The daily On-balance volume (OBV) broke through its resistance (line f) at the end of April, and now shows a positive zig-zag formation. The weekly OBV (not shown) has turned up from its rising WMA, so the multiple time frame OBV analysis is positive.
All of the sectors ETFs were higher in the past week except for the Select Sector SPDR Utilities (XLU), which was down a fraction.
As the table below indicates, the Select Sector SPDR Technology (XLK) did the best, up around 3.9%, followed by the Select Sector SPDR Energy (XLE), which gained 3%.
From a technical perspective, the Select Sector SPDR Materials (XLB) is now just testing the twin peaks from January and March, so an upside breakout would be important.
Neither the Select Sector SPDR Health Care (XLV) nor the Select Sector SPDR Consumer Staples (XLP) made new highs for the year, but both closed up.
Earnings Reports for the Past Week
The bulk of the earnings season is now behind us, with results from 405 S&P 500 companies already out as of Friday, May 3rd. The Retail sector is the only one where more than half of the sector’s total market capitalization has yet to report Q1 results.
For the remaining sectors, the reporting season has ended for 3 – Autos, Construction and Aerospace.
By continuing to grade the Q1 earnings season as between ‘average’ and ‘below average’ – it’s definitely neither ‘good’ nor ‘bad.’ This isn’t materially different from what we have been seeing over the last few earnings seasons. What this means is that about two-thirds of the companies beat earnings expectations, but growth is essentially non-existent. A key difference relative to 2012 Q4 earnings season is the very low level of positive revenue surprises.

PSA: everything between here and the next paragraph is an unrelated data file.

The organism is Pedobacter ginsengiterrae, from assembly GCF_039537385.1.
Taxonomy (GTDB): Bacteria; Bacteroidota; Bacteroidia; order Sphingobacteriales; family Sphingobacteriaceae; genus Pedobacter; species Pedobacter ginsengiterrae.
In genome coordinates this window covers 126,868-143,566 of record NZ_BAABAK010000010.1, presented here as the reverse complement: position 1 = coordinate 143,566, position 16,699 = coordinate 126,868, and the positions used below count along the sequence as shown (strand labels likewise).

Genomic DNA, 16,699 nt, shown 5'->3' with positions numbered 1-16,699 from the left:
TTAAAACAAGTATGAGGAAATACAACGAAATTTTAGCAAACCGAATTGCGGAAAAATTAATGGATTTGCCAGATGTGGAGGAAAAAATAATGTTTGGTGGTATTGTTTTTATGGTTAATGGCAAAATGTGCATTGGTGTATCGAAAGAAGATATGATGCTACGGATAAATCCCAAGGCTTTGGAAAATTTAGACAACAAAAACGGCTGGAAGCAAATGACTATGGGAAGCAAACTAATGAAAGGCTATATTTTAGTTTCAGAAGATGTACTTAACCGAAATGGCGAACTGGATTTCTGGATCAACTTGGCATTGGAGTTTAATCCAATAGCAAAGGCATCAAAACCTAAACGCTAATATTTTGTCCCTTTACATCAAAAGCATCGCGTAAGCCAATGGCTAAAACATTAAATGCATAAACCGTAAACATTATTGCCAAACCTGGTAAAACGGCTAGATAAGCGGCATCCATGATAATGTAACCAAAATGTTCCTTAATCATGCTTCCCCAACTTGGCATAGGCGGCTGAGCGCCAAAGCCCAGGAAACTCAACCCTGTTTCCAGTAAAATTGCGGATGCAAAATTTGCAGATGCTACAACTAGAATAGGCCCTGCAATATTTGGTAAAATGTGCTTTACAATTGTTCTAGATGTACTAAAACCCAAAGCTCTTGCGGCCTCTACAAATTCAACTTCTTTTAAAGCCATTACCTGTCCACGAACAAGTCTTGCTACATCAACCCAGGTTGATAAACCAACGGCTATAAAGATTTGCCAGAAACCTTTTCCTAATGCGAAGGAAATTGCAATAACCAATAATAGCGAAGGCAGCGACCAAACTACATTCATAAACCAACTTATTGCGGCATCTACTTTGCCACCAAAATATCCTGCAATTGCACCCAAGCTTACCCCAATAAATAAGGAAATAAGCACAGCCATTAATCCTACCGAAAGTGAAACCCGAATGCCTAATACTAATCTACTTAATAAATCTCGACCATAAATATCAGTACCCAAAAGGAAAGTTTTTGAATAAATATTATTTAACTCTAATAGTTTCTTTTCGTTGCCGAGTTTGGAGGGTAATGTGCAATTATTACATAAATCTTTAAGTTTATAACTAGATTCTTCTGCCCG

Here is the summary scorecard for the 405 S&P 500 companies that have reported Q1 results, as of Friday May 3, 2013:
The chart shows that while there has been a nice growth in earnings, the revenues have been falling. This reflects the results from 272 members of the S&P 500, and at the beginning of April they were looking for just a 0.5% gain versus a year ago. They were also off on the revenue side, as they were looking for a gain of 4 - not the current 1.4% reading.
Crude oil also had a wild week. After dropping sharply on Tuesday and Wednesday, it also reversed to the upside and closed above the prior week's high. It was up $2.70 per barrel for the week. The weekly OBV has turned up, and is trying to close back above its WMA.
The weekly OBV continues to look weak, as it has since earlier in the year. It has formed a pattern of lower lows (line a).
The recent decline in yields from the January highs is an indication that many still do not trust stocks, so they are flocking to the safety of bonds. But how much lower can yields go? If the economy continues to get better as the numbers suggest, rates will inevitably move higher as the Fed's targets are reached.
For those holding 30-year bonds, a 1% rise in rates translates to a 20% drop in the bond price. For those in ten-year T-Notes, a 1% rise would mean a 9% drop in the T-Note's price.
The 30-year-plus bond bull market is reflected by this long-term chart of T-Bond yields by year-they have declined from 15.2% to 2.91%! But this can't last forever.
The rally in yields from last summer's lows may be the first part of the bottoming process, but clearly there are no signs yet that yields have bottomed or bonds have topped.
Economic Reports in the Past Week
U.S. employers added 165,000 jobs in April, according to the Labor Department, while the unemployment rate fell to a four-year low of 7.5 percent. Economists in a Reuters poll expected a reading of 145,000 and unemployment to hold steady at 7.6 percent. Non-farm payrolls came in at a disappointing 88,000 in March.
However, other economic reports were not as encouraging. The rate of growth in the U.S. services sector slowed in April, according to the Institute for Supply Management, hitting its weakest pace in nine months. And factory orders posted their biggest decline in seven months, according to the Commerce Department.
But Wall Street largely shrugged off both weaker-than-expected data.
• Personal Income and Spending
Both personal income and spending rose 0.2 percent for the month of March. This compared to consensus estimates that called for income to increase by 0.3 percent and spending to rise 0.1 percent. The personal savings rate remained steady at 2.7 percent, well below the 3.5 percent it averaged for most of 2012.
• S&P Case-Shiller Housing Price Index The pace of home price increases continued to accelerate in February, according to a reading Tuesday that showed the biggest gain since near the height of the housing bubble.